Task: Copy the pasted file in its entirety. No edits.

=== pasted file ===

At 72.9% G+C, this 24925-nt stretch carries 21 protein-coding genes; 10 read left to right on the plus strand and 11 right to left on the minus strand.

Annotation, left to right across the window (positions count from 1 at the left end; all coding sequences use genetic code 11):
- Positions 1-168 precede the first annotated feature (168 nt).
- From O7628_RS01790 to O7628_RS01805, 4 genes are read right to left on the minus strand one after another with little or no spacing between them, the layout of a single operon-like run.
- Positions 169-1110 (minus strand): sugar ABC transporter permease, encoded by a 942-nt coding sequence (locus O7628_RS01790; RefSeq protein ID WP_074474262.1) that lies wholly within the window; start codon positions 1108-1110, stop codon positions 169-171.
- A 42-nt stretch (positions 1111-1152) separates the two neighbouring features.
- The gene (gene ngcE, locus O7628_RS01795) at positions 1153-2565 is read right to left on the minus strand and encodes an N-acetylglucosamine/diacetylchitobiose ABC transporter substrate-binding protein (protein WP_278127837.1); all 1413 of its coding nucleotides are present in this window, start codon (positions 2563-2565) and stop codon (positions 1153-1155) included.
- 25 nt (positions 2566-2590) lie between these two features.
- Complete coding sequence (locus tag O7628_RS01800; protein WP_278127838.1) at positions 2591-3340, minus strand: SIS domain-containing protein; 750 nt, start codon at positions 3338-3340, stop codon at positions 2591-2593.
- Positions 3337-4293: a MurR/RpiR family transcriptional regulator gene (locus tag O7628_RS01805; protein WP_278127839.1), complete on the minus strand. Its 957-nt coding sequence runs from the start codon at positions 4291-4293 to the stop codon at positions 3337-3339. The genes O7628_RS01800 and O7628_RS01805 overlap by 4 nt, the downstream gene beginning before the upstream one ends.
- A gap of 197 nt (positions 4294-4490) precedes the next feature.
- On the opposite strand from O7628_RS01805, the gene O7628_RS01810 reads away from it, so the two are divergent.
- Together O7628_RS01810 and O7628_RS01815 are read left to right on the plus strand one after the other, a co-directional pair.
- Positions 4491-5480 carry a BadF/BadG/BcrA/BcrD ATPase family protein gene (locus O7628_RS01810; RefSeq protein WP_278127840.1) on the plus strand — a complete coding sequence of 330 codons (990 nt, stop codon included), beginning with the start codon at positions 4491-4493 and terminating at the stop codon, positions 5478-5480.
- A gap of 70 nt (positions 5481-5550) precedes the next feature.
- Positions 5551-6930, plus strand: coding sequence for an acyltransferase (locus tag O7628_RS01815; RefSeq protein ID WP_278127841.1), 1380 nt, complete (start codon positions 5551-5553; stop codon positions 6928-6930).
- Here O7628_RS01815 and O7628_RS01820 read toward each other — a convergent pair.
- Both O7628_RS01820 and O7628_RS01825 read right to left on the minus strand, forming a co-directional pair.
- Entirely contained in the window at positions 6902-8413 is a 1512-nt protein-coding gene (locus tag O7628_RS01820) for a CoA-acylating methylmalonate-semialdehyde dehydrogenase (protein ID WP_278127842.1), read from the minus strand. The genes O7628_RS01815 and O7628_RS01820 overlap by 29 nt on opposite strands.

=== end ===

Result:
At 72.9% G+C, this 24925-nt stretch carries 21 protein-coding genes; 10 read left to right on the plus strand and 11 right to left on the minus strand.

Annotation, left to right across the window (positions count from 1 at the left end; all coding sequences use genetic code 11):
- Positions 1-168 precede the first annotated feature (168 nt).
- From O7628_RS01790 to O7628_RS01805, 4 genes are read right to left on the minus strand one after another with little or no spacing between them, the layout of a single operon-like run.
- Positions 169-1110 (minus strand): sugar ABC transporter permease, encoded by a 942-nt coding sequence (locus O7628_RS01790; RefSeq protein ID WP_074474262.1) that lies wholly within the window; start codon positions 1108-1110, stop codon positions 169-171.
- A 42-nt stretch (positions 1111-1152) separates the two neighbouring features.
- The gene (gene ngcE, locus O7628_RS01795) at positions 1153-2565 is read right to left on the minus strand and encodes an N-acetylglucosamine/diacetylchitobiose ABC transporter substrate-binding protein (protein WP_278127837.1); all 1413 of its coding nucleotides are present in this window, start codon (positions 2563-2565) and stop codon (positions 1153-1155) included.
- 25 nt (positions 2566-2590) lie between these two features.
- Complete coding sequence (locus tag O7628_RS01800; protein WP_278127838.1) at positions 2591-3340, minus strand: SIS domain-containing protein; 750 nt, start codon at positions 3338-3340, stop codon at positions 2591-2593.
- Positions 3337-4293: a MurR/RpiR family transcriptional regulator gene (locus tag O7628_RS01805; protein WP_278127839.1), complete on the minus strand. Its 957-nt coding sequence runs from the start codon at positions 4291-4293 to the stop codon at positions 3337-3339. The genes O7628_RS01800 and O7628_RS01805 overlap by 4 nt, the downstream gene beginning before the upstream one ends.
- A gap of 197 nt (positions 4294-4490) precedes the next feature.
- On the opposite strand from O7628_RS01805, the gene O7628_RS01810 reads away from it, so the two are divergent.
- Together O7628_RS01810 and O7628_RS01815 are read left to right on the plus strand one after the other, a co-directional pair.
- Positions 4491-5480 carry a BadF/BadG/BcrA/BcrD ATPase family protein gene (locus O7628_RS01810; RefSeq protein WP_278127840.1) on the plus strand — a complete coding sequence of 330 codons (990 nt, stop codon included), beginning with the start codon at positions 4491-4493 and terminating at the stop codon, positions 5478-5480.
- A gap of 70 nt (positions 5481-5550) precedes the next feature.
- Positions 5551-6930, plus strand: coding sequence for an acyltransferase (locus tag O7628_RS01815; RefSeq protein ID WP_278127841.1), 1380 nt, complete (start codon positions 5551-5553; stop codon positions 6928-6930).
- Here O7628_RS01815 and O7628_RS01820 read toward each other — a convergent pair.
- Both O7628_RS01820 and O7628_RS01825 read right to left on the minus strand, forming a co-directional pair.
- Entirely contained in the window at positions 6902-8413 is a 1512-nt protein-coding gene (locus tag O7628_RS01820) for a CoA-acylating methylmalonate-semialdehyde dehydrogenase (protein ID WP_278127842.1), read from the minus strand. The genes O7628_RS01815 and O7628_RS01820 overlap by 29 nt on opposite strands.